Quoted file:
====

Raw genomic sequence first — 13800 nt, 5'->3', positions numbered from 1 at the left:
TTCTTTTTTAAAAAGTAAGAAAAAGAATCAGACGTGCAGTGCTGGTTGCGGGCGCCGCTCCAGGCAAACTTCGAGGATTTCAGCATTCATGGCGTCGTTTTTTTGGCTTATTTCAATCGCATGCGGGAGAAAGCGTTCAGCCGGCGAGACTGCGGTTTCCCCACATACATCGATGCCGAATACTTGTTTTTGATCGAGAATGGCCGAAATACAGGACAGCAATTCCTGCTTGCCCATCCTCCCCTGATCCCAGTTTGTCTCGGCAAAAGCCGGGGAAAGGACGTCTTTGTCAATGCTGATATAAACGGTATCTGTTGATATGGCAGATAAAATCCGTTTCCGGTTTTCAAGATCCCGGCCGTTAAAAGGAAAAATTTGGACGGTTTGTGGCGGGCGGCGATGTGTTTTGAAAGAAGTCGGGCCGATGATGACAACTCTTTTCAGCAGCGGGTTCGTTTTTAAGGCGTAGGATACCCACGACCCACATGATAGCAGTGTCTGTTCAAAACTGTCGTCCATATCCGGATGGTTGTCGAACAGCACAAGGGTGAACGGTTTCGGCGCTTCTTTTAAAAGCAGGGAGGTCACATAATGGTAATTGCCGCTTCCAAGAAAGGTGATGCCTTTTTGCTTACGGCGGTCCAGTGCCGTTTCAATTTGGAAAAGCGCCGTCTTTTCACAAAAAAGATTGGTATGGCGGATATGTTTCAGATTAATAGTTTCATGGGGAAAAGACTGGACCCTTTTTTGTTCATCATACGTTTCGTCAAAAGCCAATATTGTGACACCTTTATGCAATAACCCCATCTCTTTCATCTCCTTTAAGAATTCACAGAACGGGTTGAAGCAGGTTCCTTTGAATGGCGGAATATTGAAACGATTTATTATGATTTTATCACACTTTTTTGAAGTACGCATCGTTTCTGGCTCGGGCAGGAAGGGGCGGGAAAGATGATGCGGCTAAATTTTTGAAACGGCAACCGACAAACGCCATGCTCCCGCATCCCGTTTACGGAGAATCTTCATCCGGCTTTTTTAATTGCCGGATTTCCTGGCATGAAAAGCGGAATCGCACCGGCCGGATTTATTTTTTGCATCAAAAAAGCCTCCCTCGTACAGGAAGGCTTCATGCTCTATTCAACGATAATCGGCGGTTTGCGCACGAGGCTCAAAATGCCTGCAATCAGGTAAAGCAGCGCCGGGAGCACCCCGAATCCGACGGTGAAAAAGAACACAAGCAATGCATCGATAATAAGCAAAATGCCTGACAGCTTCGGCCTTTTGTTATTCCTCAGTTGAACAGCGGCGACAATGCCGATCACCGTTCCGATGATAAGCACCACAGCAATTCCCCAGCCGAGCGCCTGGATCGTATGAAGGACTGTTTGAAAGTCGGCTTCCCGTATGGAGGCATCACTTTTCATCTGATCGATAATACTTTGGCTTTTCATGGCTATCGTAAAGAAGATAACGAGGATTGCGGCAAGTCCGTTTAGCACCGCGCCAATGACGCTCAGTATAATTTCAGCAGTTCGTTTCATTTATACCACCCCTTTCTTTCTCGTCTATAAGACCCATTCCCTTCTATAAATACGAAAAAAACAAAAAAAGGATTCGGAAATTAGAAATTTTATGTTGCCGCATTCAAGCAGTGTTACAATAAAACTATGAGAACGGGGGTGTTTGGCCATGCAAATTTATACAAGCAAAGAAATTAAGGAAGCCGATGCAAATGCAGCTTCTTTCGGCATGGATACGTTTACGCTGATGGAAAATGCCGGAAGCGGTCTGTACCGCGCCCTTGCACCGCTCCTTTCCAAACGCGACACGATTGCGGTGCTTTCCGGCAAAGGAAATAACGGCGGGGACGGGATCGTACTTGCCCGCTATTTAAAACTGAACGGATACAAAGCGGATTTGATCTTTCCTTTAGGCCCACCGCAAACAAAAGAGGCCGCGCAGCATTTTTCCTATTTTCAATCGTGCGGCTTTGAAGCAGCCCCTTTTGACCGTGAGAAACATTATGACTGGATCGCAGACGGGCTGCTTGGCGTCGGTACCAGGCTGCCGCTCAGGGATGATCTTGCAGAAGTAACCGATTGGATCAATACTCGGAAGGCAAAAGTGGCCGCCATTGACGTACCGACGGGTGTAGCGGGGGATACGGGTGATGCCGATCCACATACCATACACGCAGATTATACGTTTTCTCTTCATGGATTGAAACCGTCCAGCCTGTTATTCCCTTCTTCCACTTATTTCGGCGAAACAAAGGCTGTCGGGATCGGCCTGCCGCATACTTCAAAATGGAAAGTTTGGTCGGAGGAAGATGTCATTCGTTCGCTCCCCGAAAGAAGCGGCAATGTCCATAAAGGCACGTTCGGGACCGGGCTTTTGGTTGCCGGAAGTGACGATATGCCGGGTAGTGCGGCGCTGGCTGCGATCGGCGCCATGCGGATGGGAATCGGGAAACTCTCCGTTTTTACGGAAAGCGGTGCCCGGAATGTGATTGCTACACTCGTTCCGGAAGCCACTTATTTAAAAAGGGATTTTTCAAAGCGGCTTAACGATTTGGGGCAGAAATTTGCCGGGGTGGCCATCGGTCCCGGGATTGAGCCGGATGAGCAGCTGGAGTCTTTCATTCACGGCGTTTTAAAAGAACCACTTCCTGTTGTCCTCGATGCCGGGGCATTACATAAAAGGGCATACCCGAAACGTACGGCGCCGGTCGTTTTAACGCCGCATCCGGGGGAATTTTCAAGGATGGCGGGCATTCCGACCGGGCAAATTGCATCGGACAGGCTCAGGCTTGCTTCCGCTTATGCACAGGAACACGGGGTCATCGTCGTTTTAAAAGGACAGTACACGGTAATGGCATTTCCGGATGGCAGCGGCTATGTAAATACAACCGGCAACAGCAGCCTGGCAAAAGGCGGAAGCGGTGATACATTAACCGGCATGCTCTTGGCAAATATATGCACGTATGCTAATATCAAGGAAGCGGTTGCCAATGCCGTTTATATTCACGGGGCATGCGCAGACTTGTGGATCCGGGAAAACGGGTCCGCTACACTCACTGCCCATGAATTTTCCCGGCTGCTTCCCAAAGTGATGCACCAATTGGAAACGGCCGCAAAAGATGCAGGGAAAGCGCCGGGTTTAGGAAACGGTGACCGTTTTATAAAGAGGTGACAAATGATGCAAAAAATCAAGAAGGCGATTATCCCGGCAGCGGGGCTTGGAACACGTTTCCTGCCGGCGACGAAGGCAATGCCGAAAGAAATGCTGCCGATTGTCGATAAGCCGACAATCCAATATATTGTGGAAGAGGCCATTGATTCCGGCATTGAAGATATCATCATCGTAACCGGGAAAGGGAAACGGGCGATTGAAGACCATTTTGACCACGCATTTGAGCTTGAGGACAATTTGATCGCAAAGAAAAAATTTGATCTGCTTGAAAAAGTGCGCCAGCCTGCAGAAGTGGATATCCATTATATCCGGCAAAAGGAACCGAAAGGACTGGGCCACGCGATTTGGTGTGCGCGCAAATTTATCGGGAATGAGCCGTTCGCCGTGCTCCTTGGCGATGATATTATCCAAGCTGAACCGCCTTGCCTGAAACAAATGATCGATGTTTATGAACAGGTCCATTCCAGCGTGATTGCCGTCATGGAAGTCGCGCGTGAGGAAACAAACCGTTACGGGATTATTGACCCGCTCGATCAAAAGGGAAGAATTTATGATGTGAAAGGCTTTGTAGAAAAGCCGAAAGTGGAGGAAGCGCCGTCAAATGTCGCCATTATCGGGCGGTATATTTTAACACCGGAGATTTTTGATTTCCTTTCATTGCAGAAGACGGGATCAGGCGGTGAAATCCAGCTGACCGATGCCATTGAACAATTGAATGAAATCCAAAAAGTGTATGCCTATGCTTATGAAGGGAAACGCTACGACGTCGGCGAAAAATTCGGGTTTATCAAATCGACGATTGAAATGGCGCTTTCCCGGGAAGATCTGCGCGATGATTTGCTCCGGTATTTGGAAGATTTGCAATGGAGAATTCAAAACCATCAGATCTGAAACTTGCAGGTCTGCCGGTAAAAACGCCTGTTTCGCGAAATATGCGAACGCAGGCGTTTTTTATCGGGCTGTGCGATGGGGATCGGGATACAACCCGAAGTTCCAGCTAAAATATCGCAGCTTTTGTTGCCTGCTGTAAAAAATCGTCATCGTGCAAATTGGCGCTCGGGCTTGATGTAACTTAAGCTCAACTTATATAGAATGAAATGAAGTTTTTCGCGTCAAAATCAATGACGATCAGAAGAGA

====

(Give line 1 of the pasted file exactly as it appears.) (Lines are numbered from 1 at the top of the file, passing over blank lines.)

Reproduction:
Raw genomic sequence first — 13800 nt, 5'->3', positions numbered from 1 at the left: